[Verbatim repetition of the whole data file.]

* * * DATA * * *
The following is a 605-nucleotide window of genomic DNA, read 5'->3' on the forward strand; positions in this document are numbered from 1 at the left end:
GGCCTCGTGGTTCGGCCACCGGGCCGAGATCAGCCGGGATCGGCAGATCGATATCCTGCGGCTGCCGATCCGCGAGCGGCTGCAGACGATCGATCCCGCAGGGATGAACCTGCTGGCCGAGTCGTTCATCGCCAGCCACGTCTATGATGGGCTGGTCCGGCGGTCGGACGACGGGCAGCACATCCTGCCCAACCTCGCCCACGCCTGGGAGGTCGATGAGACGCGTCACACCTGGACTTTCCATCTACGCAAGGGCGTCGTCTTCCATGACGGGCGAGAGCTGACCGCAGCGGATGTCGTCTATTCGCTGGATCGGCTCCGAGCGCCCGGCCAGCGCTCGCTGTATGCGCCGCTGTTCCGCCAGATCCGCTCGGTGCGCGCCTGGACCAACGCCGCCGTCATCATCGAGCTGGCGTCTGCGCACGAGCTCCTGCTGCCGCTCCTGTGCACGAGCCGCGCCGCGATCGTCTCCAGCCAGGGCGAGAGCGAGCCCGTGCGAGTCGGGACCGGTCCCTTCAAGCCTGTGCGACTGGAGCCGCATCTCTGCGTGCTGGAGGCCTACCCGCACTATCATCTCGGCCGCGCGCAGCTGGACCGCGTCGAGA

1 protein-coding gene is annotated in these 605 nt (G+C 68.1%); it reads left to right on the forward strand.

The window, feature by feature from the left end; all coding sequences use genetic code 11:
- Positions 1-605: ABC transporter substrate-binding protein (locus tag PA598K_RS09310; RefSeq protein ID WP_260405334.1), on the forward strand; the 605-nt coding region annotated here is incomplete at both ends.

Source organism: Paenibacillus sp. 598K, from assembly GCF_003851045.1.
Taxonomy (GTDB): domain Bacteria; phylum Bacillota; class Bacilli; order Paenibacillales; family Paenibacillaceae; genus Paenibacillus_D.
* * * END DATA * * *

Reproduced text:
The following is a 605-nucleotide window of genomic DNA, read 5'->3' on the forward strand; positions in this document are numbered from 1 at the left end:
GGCCTCGTGGTTCGGCCACCGGGCCGAGATCAGCCGGGATCGGCAGATCGATATCCTGCGGCTGCCGATCCGCGAGCGGCTGCAGACGATCGATCCCGCAGGGATGAACCTGCTGGCCGAGTCGTTCATCGCCAGCCACGTCTATGATGGGCTGGTCCGGCGGTCGGACGACGGGCAGCACATCCTGCCCAACCTCGCCCACGCCTGGGAGGTCGATGAGACGCGTCACACCTGGACTTTCCATCTACGCAAGGGCGTCGTCTTCCATGACGGGCGAGAGCTGACCGCAGCGGATGTCGTCTATTCGCTGGATCGGCTCCGAGCGCCCGGCCAGCGCTCGCTGTATGCGCCGCTGTTCCGCCAGATCCGCTCGGTGCGCGCCTGGACCAACGCCGCCGTCATCATCGAGCTGGCGTCTGCGCACGAGCTCCTGCTGCCGCTCCTGTGCACGAGCCGCGCCGCGATCGTCTCCAGCCAGGGCGAGAGCGAGCCCGTGCGAGTCGGGACCGGTCCCTTCAAGCCTGTGCGACTGGAGCCGCATCTCTGCGTGCTGGAGGCCTACCCGCACTATCATCTCGGCCGCGCGCAGCTGGACCGCGTCGAGA

1 protein-coding gene is annotated in these 605 nt (G+C 68.1%); it reads left to right on the forward strand.

The window, feature by feature from the left end; all coding sequences use genetic code 11:
- Positions 1-605: ABC transporter substrate-binding protein (locus tag PA598K_RS09310; RefSeq protein ID WP_260405334.1), on the forward strand; the 605-nt coding region annotated here is incomplete at both ends.

Source organism: Paenibacillus sp. 598K, from assembly GCF_003851045.1.
Taxonomy (GTDB): domain Bacteria; phylum Bacillota; class Bacilli; order Paenibacillales; family Paenibacillaceae; genus Paenibacillus_D.